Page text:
Work on the bridge is scheduled to start on Monday, Feb. 26, and is expected to take a month to complete.

Image via Google Maps

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Attention Del Ray dog owners: The Eugene Simpson Park will reopen to the public in the beginning of next year at the end of more than a year of redevelopment.

The formerly dusty, not-grassy park at 521 E. Monroe Avenue will be closed for the last three months of the year to allow for a “sod establishment period,” according to the city.

“Construction at the dog park continues with grading and site preparation for tree installation and sod installation this month as the start of the fall planting season approaches,” the city told ALXnow in an email.

In other Del Ray dog-related news, more work is being completed this fall on the dog run at Mount Jefferson Park (300 block of Hume Avenue). Work began on Mount Jefferson Park in Jan. 2022.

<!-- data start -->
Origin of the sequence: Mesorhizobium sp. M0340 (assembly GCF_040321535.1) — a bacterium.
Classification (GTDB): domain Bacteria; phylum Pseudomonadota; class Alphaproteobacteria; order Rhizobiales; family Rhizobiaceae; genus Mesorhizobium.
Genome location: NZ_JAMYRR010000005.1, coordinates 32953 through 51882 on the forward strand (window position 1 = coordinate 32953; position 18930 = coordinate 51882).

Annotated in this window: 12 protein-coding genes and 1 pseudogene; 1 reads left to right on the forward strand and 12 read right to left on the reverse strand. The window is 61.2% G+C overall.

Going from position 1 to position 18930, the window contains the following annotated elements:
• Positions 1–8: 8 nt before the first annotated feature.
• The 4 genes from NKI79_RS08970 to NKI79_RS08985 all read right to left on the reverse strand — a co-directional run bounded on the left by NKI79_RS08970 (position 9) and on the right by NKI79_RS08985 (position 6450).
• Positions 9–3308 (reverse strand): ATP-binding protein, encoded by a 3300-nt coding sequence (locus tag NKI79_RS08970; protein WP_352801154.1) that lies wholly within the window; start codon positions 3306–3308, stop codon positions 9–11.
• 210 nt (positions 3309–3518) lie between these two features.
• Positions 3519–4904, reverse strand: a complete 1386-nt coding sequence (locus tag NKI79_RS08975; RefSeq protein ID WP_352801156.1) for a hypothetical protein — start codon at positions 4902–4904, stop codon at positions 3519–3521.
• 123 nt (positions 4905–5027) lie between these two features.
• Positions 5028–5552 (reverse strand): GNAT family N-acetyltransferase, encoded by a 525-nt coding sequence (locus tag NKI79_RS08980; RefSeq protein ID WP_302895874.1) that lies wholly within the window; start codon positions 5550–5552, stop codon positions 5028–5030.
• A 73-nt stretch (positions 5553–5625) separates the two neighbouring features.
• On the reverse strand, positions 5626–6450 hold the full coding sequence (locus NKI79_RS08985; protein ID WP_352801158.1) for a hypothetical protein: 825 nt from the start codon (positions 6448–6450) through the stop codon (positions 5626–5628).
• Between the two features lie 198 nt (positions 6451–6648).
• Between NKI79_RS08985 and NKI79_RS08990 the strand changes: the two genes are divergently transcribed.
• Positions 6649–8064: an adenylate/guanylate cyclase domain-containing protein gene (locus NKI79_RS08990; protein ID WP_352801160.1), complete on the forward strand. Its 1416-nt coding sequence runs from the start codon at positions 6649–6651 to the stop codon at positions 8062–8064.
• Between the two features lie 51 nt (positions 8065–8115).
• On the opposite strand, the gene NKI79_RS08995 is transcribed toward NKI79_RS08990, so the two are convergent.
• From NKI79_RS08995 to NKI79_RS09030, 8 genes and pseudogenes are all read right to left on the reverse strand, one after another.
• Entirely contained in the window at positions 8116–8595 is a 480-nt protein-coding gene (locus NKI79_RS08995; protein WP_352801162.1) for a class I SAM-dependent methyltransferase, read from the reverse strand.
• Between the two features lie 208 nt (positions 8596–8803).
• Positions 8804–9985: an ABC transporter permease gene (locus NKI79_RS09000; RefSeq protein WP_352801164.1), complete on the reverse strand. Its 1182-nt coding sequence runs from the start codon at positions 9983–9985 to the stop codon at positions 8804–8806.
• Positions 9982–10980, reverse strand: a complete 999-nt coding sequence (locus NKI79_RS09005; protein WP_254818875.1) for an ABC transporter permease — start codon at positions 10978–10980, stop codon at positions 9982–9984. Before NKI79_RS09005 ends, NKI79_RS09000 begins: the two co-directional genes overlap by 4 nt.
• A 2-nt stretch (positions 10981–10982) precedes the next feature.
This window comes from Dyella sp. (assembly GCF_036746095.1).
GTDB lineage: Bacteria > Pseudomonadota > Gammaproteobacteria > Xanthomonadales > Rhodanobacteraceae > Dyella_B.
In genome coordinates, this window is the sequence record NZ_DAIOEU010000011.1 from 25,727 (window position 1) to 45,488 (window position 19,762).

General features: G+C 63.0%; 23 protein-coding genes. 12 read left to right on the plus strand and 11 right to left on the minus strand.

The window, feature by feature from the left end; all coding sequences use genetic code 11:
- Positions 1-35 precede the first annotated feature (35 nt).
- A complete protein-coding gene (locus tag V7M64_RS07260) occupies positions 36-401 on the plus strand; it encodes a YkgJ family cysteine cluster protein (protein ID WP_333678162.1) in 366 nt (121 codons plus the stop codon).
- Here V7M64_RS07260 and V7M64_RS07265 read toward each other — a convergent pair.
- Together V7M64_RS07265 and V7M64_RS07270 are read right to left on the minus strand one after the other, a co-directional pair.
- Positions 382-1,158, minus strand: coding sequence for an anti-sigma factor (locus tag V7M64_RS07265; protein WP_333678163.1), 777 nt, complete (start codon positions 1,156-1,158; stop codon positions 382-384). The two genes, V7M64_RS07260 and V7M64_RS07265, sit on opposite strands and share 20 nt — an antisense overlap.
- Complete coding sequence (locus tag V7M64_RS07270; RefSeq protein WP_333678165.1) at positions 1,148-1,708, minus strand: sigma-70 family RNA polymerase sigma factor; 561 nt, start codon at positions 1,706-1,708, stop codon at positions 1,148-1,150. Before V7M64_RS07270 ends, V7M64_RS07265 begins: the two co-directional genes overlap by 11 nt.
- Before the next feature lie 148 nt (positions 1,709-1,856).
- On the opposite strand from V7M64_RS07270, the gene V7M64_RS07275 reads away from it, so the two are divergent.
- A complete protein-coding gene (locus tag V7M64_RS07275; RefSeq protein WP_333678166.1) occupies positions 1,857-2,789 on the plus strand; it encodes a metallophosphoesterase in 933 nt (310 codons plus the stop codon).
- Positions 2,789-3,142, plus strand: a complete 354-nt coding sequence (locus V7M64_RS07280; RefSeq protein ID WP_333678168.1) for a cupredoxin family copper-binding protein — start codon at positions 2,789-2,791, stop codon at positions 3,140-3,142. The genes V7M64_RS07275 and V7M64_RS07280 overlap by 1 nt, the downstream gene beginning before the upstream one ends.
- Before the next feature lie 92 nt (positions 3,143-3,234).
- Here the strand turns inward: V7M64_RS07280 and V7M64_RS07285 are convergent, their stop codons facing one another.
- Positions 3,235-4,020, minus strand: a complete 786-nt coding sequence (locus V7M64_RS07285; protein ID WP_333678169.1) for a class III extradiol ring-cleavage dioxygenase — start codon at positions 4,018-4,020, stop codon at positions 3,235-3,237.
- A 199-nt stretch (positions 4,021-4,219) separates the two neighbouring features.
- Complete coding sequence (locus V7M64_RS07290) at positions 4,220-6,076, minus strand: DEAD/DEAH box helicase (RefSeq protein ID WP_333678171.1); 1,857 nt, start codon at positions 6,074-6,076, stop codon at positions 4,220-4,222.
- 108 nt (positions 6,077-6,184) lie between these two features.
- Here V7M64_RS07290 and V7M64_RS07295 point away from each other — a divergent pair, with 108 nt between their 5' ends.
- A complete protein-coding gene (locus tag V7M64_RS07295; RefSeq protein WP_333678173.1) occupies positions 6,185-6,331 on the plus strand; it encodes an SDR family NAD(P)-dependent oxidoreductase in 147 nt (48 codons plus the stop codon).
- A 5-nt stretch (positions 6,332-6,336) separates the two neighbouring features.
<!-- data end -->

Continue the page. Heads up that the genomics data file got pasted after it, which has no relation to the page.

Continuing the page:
“The developer has been working with staff on a few options to address the drainage issues within the dog run and will be submitting a revised site plan,” city parks planner Judy Lo told ALXnow. “We anticipate the northern section of the dog run will be re-graded with possibly additional inlets and/or bioretention and plantings. This type of work is best done in the fall when the temperatures start to cool.”

Photos via Facebook and City of Alexandria

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Patrick Henry Recreation Center (image via City of Alexandria)

As the new Patrick Henry Recreation Center (4653 Taney Avenue) wraps up some of the final improvements, the city is putting together a new advisory council to shape what’s next for the rec center.

Recreation Parks and Cultural Activities (RPCA) is hosting a meeting early next month to determine interest in a new Council to shape the future of the Patrick Henry Rec Center.